Nothing Wrong with a Little Competition, Part 2

Part 1 explored Boeing and Space Adventures’ new memorandum outlining a partnership to further increase the growing industry of commercial space flight. Part 2 aims to answer some pressing questions: What is Space Adventures’ background? Who is funding the effort? When is the Boeing Crew Space Transport-100 (CST-100) scheduled to be completed? And who are the players involved in this competitive game of commercial space transportation?

Who is Space Adventures? Space Adventures Ltd. has contracted and flown seven spaceflight participants on eight missions to the International Space Station (ISS) to date. The company is currently the only firm to have contracted private and commercial flights to and from the International Space Station. Prospective customers for Boeing and Space Adventures include: private individuals, companies, and non-governmental agencies, as well as US federal agencies other than NASA.

Sub-Orbital Spacecraft Announced by XCOR and Space Adventures

Sub-Orbital Spacecraft Announced by XCOR and Space Adventures

“We are excited about the potential to offer flights on Boeing’s spacecraft,” says Eric Anderson, co-founder and chairman of Space Adventures. “With our customer experience and Boeing’s heritage in human spaceflight, our goal is not only to benefit the individuals who fly to space, but also to help make the resources of space available to the commercial sector by bringing the value from space back to Earth.”

Boeing is developing the CST-100 under NASA’s Commercial Crew Development Space Act Agreement. When work is completed, sometime in 2015, it will be capable of carrying seven passengers and of flying on a variety of launch vehicles.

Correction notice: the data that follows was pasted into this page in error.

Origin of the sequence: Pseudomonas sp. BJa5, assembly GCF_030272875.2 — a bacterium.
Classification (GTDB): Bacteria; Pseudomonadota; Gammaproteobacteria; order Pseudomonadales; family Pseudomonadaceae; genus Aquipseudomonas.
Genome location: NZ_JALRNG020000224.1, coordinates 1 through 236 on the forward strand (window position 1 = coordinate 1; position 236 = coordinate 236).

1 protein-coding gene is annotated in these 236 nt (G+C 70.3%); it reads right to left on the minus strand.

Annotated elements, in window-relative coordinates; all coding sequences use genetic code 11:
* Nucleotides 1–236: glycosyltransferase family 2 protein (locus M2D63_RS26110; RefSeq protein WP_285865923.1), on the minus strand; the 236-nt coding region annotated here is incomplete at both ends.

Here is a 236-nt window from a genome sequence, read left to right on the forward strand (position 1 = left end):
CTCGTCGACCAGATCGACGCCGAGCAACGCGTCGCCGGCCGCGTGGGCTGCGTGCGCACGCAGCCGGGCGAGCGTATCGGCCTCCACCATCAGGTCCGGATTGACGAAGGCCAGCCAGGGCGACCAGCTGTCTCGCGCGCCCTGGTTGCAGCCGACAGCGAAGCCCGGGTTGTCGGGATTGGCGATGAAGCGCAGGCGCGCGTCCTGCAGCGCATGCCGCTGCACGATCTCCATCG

This geek will be interested to see how the competition shapes up between Boeing, Space Adventures, Virgin Galactic, Scaled Composites, SpaceX, and other private companies vying for NASA and commercial industry’s business in supporting trips to the International Space Station, future commercial LEO stations, and other missions to service our ever growing fleet of federal, international, and commercial satellites. Perhaps, the NASA Space Shuttle retiring is just what was needed to finally kick start the genesis of space travel for the masses.

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Posted September 16th, 2010, by

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About J. VanDomelen Mil/Aero Blog

J. VanDomelen holds a Bachelor of Science in Information Systems and myriad certifications from Microsoft, Cisco, and CompTia in varying facets of computer software, hardware, and network design and implementation. He has worked in the electronics industry for more than 12 years in varied fields, including advanced systems design of highly technical military and aerospace computer systems, semiconductor manufacturing, open source software development, hardware design, and rapid prototyping. J. VanDomelen Mil/Aero Blog

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